Fiona M. Scott Morton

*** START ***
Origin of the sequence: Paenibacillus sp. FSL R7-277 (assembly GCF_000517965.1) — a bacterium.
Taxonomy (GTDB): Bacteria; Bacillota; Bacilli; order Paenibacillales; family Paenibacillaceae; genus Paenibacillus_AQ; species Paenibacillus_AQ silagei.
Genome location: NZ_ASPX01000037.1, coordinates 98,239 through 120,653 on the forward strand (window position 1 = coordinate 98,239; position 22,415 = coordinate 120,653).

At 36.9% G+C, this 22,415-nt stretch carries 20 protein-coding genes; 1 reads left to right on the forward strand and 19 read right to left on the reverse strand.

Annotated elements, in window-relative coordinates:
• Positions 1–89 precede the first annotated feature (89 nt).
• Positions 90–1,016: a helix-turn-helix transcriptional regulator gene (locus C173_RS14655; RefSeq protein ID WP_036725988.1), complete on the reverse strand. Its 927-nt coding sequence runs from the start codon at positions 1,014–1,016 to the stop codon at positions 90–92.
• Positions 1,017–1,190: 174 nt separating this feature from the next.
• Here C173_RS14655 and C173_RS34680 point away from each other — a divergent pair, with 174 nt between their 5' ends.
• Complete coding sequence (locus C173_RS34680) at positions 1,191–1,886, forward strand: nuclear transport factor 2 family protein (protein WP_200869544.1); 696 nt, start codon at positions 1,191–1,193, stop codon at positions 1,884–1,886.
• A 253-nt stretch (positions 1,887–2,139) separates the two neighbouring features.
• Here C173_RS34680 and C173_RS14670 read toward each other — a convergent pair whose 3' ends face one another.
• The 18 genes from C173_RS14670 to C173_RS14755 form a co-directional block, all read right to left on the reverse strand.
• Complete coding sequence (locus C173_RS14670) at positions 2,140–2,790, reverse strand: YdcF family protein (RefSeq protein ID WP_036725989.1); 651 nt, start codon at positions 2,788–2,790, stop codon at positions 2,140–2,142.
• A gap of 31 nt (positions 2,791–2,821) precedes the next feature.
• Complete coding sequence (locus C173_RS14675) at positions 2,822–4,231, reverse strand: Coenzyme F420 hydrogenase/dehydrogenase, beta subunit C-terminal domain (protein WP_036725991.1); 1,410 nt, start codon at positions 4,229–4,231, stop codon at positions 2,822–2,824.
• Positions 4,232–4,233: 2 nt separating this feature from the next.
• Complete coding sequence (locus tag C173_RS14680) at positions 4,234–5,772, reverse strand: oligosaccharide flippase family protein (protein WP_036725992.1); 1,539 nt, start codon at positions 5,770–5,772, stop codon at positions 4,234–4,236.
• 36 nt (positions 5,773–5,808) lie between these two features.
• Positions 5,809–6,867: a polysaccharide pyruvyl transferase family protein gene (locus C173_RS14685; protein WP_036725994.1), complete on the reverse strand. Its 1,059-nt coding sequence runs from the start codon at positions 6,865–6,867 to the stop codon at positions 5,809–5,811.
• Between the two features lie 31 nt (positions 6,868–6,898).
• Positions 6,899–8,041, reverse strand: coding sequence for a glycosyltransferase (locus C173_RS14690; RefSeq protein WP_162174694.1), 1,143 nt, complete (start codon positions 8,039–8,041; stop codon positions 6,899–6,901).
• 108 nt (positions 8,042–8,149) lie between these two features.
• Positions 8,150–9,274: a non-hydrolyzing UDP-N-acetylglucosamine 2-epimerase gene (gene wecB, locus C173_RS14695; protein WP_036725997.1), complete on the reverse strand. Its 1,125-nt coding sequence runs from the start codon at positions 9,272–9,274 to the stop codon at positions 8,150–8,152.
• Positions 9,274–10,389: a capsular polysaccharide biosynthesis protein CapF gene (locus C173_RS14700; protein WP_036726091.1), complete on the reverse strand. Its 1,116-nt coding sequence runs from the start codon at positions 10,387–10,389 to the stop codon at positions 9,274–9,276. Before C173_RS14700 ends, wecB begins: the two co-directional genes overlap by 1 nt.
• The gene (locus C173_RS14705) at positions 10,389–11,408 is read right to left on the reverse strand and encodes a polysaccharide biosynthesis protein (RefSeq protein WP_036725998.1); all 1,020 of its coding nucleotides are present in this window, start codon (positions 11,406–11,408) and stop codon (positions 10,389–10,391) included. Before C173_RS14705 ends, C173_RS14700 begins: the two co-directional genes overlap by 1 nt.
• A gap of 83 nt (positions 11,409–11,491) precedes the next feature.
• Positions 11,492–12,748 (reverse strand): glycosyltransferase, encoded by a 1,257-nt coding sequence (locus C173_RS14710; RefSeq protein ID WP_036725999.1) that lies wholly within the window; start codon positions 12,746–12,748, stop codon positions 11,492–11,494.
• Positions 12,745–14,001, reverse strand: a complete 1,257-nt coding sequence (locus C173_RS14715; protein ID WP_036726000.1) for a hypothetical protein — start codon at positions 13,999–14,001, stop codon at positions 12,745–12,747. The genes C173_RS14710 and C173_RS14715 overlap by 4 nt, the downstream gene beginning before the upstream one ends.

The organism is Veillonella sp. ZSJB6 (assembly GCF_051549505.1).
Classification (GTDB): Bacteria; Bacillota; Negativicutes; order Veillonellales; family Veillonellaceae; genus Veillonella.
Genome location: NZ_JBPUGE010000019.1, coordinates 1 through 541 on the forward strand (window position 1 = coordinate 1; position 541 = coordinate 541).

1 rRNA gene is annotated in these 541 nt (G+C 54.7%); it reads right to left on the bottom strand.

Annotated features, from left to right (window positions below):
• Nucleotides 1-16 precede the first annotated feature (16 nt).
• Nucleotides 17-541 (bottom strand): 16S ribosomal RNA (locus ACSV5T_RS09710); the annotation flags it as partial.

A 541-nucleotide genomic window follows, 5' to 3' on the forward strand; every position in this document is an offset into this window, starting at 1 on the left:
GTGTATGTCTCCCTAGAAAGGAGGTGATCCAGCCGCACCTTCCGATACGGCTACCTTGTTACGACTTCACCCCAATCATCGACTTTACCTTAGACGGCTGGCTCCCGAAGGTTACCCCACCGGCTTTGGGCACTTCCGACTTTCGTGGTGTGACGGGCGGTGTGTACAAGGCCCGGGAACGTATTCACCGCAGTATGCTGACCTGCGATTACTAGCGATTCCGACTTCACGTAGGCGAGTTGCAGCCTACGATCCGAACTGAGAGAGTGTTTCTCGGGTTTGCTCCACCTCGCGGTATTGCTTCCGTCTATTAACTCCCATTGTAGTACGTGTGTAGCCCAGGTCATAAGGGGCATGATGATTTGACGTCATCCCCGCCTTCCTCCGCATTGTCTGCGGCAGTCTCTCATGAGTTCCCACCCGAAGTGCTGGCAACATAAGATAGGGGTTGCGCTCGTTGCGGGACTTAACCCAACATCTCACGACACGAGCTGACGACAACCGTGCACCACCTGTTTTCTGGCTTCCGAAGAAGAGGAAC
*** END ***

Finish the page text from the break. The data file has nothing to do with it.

This paper examines the effect of the MFC rules adopted by Medicaid on both price dispersion and price levels in the wholesale pharmaceutical market. Theory suggests that the regulations should reduce price dispersion and increase the average price for those products with a high initial level of price dispersion. Using data which can only measure some dimensions of price discrimination, I find that discrimination falls for products sold to hospitals, but not drugstores. Branded drugs facing generic competition have the most dispersion ex ante. Prices of these brands rise with dispersion at the implementation of the new rules. The last two results are consistent with Scott Morton (1997), where I look only at price changes due to the law. The results of this paper confirm that part of the mechanism of action for the price increase is the high level of price dispersion for some products combined with the MFC.